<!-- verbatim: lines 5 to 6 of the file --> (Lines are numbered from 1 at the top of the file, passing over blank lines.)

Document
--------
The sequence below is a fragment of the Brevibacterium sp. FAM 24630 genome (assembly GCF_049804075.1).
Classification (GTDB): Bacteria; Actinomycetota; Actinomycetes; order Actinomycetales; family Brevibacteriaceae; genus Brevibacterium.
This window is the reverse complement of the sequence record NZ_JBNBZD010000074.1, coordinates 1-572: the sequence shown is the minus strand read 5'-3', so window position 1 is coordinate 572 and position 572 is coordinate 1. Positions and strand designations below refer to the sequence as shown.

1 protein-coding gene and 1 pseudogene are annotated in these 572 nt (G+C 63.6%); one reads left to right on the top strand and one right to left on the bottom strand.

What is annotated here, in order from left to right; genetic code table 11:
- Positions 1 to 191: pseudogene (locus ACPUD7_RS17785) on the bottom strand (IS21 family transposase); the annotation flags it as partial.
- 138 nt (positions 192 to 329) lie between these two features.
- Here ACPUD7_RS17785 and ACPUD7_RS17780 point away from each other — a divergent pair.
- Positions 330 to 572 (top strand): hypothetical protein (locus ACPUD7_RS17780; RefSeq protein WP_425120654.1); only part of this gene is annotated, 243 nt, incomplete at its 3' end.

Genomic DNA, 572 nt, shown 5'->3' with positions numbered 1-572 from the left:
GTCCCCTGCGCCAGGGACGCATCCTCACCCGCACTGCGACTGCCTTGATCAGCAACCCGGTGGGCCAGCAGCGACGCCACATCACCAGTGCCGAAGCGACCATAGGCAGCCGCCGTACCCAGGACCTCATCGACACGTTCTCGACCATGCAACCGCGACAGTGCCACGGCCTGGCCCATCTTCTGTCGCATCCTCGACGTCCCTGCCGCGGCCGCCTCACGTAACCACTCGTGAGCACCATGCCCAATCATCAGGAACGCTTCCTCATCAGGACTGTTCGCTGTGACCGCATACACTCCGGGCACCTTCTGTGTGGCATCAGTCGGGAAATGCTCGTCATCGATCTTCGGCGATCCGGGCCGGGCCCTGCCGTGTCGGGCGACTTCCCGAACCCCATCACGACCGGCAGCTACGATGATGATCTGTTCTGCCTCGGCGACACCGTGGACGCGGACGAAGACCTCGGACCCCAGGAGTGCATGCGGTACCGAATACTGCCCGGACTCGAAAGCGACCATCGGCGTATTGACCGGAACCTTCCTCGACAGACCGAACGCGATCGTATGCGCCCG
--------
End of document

What is annotated here, in order from left to right; genetic code table 11:
- Positions 1 to 191: pseudogene (locus ACPUD7_RS17785) on the bottom strand (IS21 family transposase); the annotation flags it as partial.